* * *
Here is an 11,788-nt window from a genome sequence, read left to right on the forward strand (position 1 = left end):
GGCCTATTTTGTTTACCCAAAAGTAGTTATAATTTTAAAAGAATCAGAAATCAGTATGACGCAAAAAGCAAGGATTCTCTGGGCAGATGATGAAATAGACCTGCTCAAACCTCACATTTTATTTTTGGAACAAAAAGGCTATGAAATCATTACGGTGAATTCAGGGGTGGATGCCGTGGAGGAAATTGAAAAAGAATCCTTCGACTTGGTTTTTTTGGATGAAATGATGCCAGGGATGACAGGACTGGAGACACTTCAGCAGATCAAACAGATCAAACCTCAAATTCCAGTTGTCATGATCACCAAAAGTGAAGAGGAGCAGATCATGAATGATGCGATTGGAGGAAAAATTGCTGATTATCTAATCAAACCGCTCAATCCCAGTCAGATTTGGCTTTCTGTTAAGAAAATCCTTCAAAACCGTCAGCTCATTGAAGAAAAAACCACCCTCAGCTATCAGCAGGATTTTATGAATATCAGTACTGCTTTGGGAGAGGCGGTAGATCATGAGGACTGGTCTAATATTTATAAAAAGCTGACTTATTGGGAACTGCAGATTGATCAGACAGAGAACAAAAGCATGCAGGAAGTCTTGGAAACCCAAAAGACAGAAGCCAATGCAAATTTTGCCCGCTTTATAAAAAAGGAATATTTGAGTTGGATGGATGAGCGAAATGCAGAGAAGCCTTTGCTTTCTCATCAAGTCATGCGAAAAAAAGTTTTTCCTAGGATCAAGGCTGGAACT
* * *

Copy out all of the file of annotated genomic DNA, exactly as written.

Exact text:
Here is an 11,788-nt window from a genome sequence, read left to right on the forward strand (position 1 = left end):
GGCCTATTTTGTTTACCCAAAAGTAGTTATAATTTTAAAAGAATCAGAAATCAGTATGACGCAAAAAGCAAGGATTCTCTGGGCAGATGATGAAATAGACCTGCTCAAACCTCACATTTTATTTTTGGAACAAAAAGGCTATGAAATCATTACGGTGAATTCAGGGGTGGATGCCGTGGAGGAAATTGAAAAAGAATCCTTCGACTTGGTTTTTTTGGATGAAATGATGCCAGGGATGACAGGACTGGAGACACTTCAGCAGATCAAACAGATCAAACCTCAAATTCCAGTTGTCATGATCACCAAAAGTGAAGAGGAGCAGATCATGAATGATGCGATTGGAGGAAAAATTGCTGATTATCTAATCAAACCGCTCAATCCCAGTCAGATTTGGCTTTCTGTTAAGAAAATCCTTCAAAACCGTCAGCTCATTGAAGAAAAAACCACCCTCAGCTATCAGCAGGATTTTATGAATATCAGTACTGCTTTGGGAGAGGCGGTAGATCATGAGGACTGGTCTAATATTTATAAAAAGCTGACTTATTGGGAACTGCAGATTGATCAGACAGAGAACAAAAGCATGCAGGAAGTCTTGGAAACCCAAAAGACAGAAGCCAATGCAAATTTTGCCCGCTTTATAAAAAAGGAATATTTGAGTTGGATGGATGAGCGAAATGCAGAGAAGCCTTTGCTTTCTCATCAAGTCATGCGAAAAAAAGTTTTTCCTAGGATCAAGGCTGGAACT